March 12, 2022 was the two-year anniversary of the covid pandemic shutdown. At first, we were obsessed with purity – wiping down groceries, wearing masks, and isolating ourselves from social contact. As covid has demonstrated, the pursuit of purity must change with the times.

For Jews, the pursuit of purity is a central precept. The sacrifices offered had to be pure. The foods we ate had to be pure. In Torah, purity was interwoven with holiness, and holiness is commanded by God. Torah teaches that if we are scrupulous in following the laws, we bring God’s presence among us. Yet, the ancient approach to achieving purity needs to adjust to new realities.

Looking at Parshat Shmini for this week, we read about the pursuit of purity in sacrificial protocols and the selection of kosher animals. While the sacrificial cult of Judaism is interesting reading, its laws are now disconnected from our lives. Alternatively, the designation of which animals are kosher remains in force. Meanwhile, it may be time to reimagine these kosher laws to better serve the needs of our planet and its people.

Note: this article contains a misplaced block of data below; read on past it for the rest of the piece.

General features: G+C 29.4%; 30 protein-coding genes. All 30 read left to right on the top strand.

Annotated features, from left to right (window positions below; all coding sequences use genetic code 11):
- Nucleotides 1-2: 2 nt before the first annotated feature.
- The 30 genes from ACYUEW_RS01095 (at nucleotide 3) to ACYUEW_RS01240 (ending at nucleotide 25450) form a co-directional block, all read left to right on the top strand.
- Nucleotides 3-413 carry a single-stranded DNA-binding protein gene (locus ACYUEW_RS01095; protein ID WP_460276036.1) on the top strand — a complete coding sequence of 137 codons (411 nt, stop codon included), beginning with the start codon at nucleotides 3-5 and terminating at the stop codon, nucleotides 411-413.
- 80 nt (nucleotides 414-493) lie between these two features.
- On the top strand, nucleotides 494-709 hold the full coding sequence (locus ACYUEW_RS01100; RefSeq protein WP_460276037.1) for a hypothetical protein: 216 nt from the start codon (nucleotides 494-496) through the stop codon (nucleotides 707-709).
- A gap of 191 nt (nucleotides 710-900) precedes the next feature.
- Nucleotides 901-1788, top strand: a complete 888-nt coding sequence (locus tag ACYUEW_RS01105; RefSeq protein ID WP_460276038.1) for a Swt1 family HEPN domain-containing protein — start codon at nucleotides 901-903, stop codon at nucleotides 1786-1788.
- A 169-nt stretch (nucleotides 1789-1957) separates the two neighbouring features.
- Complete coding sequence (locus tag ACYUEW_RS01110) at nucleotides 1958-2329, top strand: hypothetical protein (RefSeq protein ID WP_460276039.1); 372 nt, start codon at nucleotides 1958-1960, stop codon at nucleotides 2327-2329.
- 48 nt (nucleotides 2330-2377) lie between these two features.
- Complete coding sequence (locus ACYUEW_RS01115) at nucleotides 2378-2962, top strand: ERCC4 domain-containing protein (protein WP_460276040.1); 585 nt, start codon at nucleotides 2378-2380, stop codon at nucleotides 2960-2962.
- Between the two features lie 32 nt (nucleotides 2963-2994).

Here’s an example. A Jewish friend was visiting town. He asked for assistance in procuring a Shabbat chicken dinner for his family to eat at their hotel. I offered to purchase a prepared meal at the kosher supermarket. My friend asked, is the chicken organic? and free-range? His primary concern was for the welfare of the planet and the animals.

I am scrupulous about avoiding unkosher animals as proscribed by Parshat Shmini. I also understand that we must now supplement those practices. Can I reduce my consumption of animal products? Can I help to reduce waste in packaging and avoid single-use plastics? These questions are also a form of kashrut. The updated kashrut would be a pursuit of purity that aligns with the needs of people and our planet.

We can best expand God’s presence when we pursue holiness in our eating practices. To be kosher should mean striving for purity in our food choices as a demonstration of our humanity.

Rabbi Evan Krame